Eupho
Old 29-01-2007, 11:31 PM
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Ive had a meter for YEARS.. (the pre pay/key thing)

and I know I pay abit more.. but to be honest I prefer it this way.. I like the idea it MAKES me budget.. and I have no risk of a big fat bill.

Lindsay.. also incase you dont know, when it runs out if you put the key back IN.. it will give you a £5 emergency .. which gives you the rest of the day and most of the next or so to get it topped up. Then say you put £20 on, it will take back the £5 it gave you (giving you change kinda thing, if there was any left)

I have electric everything, storage heaters, economy 7 etc.
In the winter I pay approx £20-25 per week (depending)
and in the summer only about £6-8 (roll on summer!!)

But I do prefer it.

Edited to add: Oo I just thought, if you are on the £5 emergency anytime, you will have to put more than £5 on it..so £6 then at least. Though I guess you will have to add and extra £5 on top for you paying back.
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# 12
roswell
Old 30-01-2007, 4:13 AM
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The best bit is if your fridge / washer breaks you go past the shinny silver ones and go straight to the A rated cheapest cost unit and watch your bill drop in days, same with energy saving bulbs, look at your useage for a few days then replace with energy saving bulbs and see the savings roll in. Iv seen some phillips energy saver bulds in home bargains £0.39 p i recon with in a month they could pay for them selves
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# 13
kriskin
Old 03-12-2007, 9:35 AM
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i used to have the old card prepayment meter using about £13 a week now ive just had the new meter key and now using £25 a week something must be wrong here ..also my daughter has a quarterley bill all she pays is £6 aweek so how does a key meter cost much more than having a quarterly bill
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# 14
bluepricey
Old 03-12-2007, 11:04 AM
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i've got the key meter for electric run up a similar bill to you and was paying 10 a week plus electric for the week have just paid the debt off now 12 months later and if you tend to spend what youv'e got theyre a good idea it's hard getting into the routine but we worked out what we was using a week and used to put that on once a week wouldn't want to go back to dd as i now with this i won't get in trouble again
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# 15
jonesMUFCforever
Old 03-12-2007, 6:54 PM
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Quote:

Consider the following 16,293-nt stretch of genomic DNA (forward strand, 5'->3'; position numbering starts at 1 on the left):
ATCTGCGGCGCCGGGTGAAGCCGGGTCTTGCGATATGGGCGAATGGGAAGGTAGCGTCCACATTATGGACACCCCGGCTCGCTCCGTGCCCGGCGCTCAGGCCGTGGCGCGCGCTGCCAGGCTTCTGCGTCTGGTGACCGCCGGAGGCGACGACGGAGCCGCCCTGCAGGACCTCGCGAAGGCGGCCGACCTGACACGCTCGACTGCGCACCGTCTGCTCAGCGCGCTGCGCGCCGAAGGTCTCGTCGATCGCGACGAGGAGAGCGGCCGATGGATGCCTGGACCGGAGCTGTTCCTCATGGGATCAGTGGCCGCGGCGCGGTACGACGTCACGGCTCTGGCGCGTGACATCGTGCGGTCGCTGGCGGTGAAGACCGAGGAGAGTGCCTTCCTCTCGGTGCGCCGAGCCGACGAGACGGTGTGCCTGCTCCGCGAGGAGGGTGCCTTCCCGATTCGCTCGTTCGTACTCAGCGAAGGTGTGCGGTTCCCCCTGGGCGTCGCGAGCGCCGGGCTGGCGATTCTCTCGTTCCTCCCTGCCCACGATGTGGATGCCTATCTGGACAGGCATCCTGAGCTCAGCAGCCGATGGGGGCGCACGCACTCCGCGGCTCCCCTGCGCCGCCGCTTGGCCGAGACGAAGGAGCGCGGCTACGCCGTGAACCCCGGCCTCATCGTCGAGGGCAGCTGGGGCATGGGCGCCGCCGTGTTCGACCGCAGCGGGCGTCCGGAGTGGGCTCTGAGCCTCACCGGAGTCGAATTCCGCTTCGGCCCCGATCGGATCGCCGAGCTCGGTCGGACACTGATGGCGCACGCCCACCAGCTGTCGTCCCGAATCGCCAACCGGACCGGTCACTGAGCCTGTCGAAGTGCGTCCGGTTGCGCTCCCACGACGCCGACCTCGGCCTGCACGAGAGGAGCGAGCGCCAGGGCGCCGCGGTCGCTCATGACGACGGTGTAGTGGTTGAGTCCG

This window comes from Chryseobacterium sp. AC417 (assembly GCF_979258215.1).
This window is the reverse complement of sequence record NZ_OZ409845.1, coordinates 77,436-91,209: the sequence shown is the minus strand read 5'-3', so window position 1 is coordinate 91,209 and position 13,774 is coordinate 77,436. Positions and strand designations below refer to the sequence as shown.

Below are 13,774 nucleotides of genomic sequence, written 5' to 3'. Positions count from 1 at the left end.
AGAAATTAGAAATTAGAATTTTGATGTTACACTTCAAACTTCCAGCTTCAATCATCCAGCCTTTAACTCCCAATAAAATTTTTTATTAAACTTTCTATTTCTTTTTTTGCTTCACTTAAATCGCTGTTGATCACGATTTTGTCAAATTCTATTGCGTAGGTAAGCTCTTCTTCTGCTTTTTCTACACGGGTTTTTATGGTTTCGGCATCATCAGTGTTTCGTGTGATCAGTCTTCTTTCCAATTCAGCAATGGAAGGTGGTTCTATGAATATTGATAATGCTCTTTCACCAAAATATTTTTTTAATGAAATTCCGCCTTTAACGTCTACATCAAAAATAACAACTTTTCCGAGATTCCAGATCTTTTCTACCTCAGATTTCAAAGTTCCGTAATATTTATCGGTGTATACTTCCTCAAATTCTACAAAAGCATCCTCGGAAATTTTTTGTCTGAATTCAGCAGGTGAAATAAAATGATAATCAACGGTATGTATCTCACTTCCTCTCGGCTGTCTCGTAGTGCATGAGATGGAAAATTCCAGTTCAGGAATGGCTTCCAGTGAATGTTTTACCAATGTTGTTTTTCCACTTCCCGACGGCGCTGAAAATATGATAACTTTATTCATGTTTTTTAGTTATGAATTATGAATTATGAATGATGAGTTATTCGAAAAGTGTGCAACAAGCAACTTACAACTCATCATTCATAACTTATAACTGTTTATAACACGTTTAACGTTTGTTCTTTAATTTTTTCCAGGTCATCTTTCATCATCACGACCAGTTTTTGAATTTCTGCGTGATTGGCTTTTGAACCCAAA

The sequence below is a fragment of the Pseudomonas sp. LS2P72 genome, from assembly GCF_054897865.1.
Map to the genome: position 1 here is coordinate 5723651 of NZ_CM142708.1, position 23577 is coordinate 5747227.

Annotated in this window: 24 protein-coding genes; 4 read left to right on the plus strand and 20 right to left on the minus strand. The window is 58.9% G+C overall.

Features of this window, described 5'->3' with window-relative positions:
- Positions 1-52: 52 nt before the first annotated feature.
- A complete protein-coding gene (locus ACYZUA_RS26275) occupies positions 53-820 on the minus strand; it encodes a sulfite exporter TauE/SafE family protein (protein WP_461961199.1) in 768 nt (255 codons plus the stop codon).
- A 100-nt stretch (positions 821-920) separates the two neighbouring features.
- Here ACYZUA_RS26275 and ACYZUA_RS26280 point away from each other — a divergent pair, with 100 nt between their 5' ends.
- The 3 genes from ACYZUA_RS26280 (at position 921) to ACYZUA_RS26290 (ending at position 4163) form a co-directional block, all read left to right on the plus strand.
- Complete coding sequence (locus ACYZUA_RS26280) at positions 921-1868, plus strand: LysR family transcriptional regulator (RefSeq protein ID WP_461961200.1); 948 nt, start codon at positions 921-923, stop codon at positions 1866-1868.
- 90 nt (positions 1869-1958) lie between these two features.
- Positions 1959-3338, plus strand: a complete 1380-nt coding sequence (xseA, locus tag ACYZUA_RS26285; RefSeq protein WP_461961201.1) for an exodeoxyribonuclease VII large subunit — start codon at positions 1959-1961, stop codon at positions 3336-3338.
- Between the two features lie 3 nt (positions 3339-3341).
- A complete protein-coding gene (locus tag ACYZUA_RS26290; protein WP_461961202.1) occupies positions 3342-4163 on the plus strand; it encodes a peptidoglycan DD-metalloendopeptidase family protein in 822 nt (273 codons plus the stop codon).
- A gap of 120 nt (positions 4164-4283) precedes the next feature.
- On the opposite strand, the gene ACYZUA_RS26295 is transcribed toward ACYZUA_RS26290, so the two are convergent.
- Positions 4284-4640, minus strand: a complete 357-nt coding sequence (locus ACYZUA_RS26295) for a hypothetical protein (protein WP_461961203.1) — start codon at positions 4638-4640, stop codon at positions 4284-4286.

Originally Posted by kriskin View Post
i used to have the old card prepayment meter using about £13 a week now ive just had the new meter key and now using £25 a week something must be wrong here ..also my daughter has a quarterley bill all she pays is £6 aweek so how does a key meter cost much more than having a quarterly bill
When did you have your old pre card meter read?
It may be that you were on a wrong tariff because nobody read it and now you are paying it back bit by bit.
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# 16
SwanJon
Old 05-12-2007, 10:44 AM
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Quote:
Originally Posted by ejones999 View Post
When did you have your old pre card meter read?
It may be that you were on a wrong tariff because nobody read it and now you are paying it back bit by bit.
It could even be that you were paying on old prices, and the key meter has new (correct) prices 3 companies will also make you pay back the difference, 3 won't so it depends on who you are with.

You can't really compare very well with othger people/houses as everyon uses electricity differntly.
PP meters are more expensive, but cost more for the company to run, so they pass this on.
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# 17
Margaret54
Old 05-12-2007, 8:25 PM
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hI we also have a keypad meter for the electricity and have had it for years. We are very happy with it and it does make you think about keeping lights on etc when not needed. We also have gas here so we pay with a little card too and buy it from our shops locally and we find this a real help too and we keep an eye on it so we don't have a bill coming and we prefer this way. Many years ago we owed a few hundred pounds(electricity) and it was very tight for us then and the man came out and set the meter so we were paying a small amount each week off the debt and it soon went down, and we really found it helped us. Good luck
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# 18
achtunglady
Old 05-12-2007, 9:32 PM
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We have a key meter, have always had one and £25 lasts us a month, we use electric for cooking, tv, computer, washing machine etc but our heating is gas central heating. We have no debt on it and were debating on whether to change to a quarterly meter, but looking at some of the posters on here and seeing how much they put on their meters and the lady whose daughter pays £6 a week on dd makes me think twice. When hubby gets paid once a month, he puts £30 just to cover any emergency or if we cant get to top up the key instead of running into the emergency and risk it running right out.
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# 19
Alias_Omega
Old 13-12-2007, 11:33 AM
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I get paid monthly, we put £40 on the gas meter thing, and £40 onto the electric meter.

We want to get off onto the quarterly meter system as we feel that we are paying too much.
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# 20
Badger_Lady
Old 13-12-2007, 11:43 AM
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I've had them in the past and hate them - they're more expensive, and you have to remember to check them / get them charged up. That's fine for some people, but a nightmare for me.

Depends on your priorities. Do you want:

a) To be forced to budget well and repay your debts
or
b) To pay the lowest tariffs and know that your electric will always continue to run without effort on your part.

If a) is the priority, get a key... but if b) appeals, don't! I owe my leccy company about £800 at the last count, and they've been very reasonable and courteous in setting up a payment plan - no "collections department" involvement at all.